A case study of cash cropping in Nepal: poverty alleviation or inequity?
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Brown, S, Kennedy, G. 2005. A case study of cash cropping in Nepal: poverty alleviation or inequity? Agriculture and Human Values. 22 (1), 105-116.
Permanent link to this item: http://hdl.handle.net/10568/42517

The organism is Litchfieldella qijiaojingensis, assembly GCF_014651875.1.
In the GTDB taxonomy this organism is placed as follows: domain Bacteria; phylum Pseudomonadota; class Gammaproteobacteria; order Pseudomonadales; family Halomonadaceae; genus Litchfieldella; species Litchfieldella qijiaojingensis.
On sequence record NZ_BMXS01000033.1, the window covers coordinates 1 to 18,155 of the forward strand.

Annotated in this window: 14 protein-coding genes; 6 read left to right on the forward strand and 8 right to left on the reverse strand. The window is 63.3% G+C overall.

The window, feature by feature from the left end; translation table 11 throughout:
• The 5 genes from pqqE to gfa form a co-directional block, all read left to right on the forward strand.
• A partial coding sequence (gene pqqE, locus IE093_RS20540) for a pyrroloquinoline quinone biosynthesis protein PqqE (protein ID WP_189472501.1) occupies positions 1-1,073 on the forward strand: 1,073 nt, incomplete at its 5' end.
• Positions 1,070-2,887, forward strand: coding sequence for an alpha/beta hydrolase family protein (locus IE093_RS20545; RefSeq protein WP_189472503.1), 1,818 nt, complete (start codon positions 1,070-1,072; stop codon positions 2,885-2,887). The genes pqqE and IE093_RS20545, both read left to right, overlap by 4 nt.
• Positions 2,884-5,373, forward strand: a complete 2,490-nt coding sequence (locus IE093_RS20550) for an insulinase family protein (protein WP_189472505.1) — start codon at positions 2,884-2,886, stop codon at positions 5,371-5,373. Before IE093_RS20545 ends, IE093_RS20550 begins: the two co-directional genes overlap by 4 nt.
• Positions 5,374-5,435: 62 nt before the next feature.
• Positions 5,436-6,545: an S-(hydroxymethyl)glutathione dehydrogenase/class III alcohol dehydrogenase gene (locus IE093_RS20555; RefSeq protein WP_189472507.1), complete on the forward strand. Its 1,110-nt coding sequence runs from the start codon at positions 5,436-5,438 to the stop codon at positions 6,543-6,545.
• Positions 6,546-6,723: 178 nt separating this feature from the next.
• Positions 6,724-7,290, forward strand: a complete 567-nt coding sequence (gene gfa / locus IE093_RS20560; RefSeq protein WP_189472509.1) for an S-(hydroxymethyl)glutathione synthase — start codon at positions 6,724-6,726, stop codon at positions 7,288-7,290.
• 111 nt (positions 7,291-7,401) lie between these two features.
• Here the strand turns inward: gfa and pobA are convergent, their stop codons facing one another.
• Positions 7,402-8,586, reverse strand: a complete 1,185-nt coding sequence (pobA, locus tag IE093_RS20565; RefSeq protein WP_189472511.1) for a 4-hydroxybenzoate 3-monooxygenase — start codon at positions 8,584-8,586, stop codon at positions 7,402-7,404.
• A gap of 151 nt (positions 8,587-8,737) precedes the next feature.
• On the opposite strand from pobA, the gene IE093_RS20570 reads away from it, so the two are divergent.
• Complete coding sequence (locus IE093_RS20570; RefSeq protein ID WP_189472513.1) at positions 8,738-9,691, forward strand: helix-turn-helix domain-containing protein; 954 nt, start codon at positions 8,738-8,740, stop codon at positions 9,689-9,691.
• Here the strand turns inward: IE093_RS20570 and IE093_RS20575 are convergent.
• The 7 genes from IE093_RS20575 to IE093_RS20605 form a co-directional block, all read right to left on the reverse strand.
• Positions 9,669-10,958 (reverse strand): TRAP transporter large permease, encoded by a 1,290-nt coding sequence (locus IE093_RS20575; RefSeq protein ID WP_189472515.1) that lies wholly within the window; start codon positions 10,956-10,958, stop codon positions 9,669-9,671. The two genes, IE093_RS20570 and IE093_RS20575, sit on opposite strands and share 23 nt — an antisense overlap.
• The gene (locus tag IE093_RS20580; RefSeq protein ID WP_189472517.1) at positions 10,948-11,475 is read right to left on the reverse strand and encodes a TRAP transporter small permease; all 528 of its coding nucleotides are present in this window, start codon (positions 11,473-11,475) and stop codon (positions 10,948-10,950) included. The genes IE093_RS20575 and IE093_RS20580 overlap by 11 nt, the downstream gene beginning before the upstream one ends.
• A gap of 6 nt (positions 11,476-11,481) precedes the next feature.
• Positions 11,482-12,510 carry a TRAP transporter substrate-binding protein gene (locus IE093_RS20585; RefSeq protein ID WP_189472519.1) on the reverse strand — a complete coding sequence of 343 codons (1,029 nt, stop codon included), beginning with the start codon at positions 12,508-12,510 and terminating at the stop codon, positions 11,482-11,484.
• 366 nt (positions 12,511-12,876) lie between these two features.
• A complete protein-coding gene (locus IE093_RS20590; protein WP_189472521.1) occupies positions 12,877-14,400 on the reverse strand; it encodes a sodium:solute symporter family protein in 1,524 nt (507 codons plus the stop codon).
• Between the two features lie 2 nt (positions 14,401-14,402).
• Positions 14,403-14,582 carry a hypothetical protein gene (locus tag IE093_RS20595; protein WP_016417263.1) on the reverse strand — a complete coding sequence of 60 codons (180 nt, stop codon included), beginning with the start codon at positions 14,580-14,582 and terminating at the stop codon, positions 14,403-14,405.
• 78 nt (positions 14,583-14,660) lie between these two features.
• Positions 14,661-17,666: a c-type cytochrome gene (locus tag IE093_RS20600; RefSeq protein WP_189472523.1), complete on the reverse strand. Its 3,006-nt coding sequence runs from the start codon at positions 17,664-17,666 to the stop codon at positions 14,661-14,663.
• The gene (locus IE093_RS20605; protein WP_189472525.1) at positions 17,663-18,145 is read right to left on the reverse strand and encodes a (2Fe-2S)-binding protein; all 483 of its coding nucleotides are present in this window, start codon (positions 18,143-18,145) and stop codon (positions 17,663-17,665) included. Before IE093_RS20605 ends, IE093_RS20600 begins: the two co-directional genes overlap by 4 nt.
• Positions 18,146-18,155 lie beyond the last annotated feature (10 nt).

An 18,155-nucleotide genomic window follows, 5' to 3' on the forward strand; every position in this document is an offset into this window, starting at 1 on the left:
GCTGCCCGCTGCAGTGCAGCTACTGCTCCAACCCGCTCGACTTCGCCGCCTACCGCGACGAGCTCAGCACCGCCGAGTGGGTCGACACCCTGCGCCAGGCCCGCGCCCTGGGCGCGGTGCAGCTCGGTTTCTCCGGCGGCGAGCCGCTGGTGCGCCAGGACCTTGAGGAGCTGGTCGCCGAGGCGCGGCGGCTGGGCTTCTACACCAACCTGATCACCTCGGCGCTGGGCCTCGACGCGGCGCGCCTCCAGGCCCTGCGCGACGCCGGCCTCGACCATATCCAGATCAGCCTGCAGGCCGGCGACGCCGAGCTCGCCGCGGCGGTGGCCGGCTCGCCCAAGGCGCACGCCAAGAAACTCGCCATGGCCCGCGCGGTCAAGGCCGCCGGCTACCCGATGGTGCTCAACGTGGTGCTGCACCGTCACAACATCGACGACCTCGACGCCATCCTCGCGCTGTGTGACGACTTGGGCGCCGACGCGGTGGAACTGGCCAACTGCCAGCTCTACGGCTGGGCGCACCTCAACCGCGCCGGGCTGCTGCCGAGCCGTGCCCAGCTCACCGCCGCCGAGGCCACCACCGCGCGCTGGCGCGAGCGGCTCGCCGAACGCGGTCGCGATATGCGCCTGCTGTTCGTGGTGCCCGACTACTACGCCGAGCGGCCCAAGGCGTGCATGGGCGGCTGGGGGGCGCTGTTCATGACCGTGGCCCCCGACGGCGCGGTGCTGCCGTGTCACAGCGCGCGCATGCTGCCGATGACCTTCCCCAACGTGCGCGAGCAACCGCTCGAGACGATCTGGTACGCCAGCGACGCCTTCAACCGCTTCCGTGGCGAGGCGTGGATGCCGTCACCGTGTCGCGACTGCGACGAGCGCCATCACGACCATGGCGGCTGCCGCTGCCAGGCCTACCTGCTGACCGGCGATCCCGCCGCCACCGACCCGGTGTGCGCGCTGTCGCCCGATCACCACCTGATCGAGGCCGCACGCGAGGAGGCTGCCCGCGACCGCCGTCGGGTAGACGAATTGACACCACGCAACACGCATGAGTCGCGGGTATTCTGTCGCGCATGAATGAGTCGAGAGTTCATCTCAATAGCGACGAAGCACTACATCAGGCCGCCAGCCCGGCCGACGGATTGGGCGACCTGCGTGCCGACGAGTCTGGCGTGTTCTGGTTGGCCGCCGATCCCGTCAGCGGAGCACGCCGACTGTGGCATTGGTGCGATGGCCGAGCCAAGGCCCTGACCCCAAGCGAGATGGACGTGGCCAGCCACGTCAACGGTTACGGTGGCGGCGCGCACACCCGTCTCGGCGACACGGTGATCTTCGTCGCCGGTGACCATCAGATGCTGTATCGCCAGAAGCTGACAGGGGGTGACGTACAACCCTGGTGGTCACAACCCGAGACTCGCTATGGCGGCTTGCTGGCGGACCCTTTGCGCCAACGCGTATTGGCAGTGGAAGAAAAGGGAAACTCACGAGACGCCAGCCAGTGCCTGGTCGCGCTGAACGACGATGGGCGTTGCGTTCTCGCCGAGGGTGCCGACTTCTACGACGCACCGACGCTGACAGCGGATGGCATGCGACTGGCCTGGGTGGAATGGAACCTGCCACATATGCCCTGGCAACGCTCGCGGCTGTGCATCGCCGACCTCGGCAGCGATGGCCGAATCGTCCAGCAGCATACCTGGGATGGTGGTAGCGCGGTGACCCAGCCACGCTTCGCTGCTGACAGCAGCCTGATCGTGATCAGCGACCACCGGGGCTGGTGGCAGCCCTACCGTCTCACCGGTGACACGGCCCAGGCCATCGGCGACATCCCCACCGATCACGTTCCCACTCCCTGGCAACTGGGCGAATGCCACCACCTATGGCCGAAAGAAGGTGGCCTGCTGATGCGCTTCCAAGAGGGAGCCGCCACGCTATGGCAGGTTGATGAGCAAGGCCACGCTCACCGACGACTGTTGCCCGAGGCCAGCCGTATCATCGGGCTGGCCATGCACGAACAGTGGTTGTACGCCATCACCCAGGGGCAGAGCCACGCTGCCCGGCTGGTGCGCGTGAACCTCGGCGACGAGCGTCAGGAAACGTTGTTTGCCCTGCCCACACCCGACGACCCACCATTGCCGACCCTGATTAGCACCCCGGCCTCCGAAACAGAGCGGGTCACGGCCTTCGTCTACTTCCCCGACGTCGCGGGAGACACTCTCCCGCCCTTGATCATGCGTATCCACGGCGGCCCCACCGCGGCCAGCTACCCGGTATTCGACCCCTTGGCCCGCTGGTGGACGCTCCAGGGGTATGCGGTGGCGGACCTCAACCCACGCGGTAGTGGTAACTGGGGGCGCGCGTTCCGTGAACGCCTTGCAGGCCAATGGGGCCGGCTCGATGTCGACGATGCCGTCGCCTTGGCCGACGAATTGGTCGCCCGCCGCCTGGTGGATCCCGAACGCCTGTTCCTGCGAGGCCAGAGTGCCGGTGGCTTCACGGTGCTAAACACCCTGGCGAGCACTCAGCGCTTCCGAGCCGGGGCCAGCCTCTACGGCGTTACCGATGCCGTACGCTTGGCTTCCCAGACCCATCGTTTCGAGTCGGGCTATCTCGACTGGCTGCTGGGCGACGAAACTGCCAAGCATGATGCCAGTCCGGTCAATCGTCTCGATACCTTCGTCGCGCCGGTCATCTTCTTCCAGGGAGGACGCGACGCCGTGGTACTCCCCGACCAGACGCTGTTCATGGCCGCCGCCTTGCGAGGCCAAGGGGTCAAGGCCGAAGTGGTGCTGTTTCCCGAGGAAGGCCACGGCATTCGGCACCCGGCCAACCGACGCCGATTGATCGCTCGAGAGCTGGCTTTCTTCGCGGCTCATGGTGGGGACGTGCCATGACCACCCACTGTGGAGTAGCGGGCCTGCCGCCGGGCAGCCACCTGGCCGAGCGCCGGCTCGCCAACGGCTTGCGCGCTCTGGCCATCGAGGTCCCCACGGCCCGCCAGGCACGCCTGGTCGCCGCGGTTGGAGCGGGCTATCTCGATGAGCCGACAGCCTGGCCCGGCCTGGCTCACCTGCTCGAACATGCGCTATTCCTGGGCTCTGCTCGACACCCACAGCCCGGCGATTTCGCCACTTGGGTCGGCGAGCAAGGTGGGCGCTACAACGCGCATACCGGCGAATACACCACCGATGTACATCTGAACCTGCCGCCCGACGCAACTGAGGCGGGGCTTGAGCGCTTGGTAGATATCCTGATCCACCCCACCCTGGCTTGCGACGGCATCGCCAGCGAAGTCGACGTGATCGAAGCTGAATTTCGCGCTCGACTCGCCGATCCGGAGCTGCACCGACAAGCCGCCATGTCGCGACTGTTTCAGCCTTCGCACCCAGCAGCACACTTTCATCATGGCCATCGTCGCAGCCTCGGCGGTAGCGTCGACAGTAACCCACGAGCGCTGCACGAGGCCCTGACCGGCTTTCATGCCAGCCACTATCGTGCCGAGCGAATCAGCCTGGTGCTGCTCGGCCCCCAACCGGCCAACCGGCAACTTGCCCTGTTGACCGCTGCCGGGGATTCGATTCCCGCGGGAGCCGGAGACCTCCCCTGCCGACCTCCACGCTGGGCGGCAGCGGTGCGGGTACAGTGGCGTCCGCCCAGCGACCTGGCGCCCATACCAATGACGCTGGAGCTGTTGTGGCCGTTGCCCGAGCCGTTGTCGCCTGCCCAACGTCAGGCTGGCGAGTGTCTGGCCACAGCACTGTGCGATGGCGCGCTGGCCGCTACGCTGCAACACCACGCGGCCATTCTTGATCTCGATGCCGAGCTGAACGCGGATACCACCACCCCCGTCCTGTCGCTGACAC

Agricultural commercialization as a mechanism to alleviate rural poverty raises concerns about small land-holders, non-adopters, and inequity in the distribution of benefits within transforming economies. Farm gross margins were calculated to assess the economic status and impact of cash cropping on the economic well-being of agrarian households in the Mid-hills of Nepal. On an individual crop basis, tomatoes and potatoes were the most profitable. On a per farm basis, 50 of the households with positive farm gross margins grew at least one vegetable crop, while only 25 of households with negative farm gross margins included vegetable crops in their rotation. Farmers have been hesitant to produce primarily for the market given the rudimentary infrastructure and high variability in prices. Farmers reported selling more crops, but when corrected for inflation, gross revenues declined over time. The costs and benefits of developing markets have been unevenly distributed with small holders unable to capitalize on market opportunities, and wealthier farmers engaging in input intensive cash cropping. Farms growing vegetables had an average gross margin of US$137 per year compared to US$12 per year for farms growing only staple crops. However, the area under production is small, and while vegetable production is likely to continue increasing, sensitivity analysis and scenarios suggest high variability and limited short-term impact on poverty alleviation.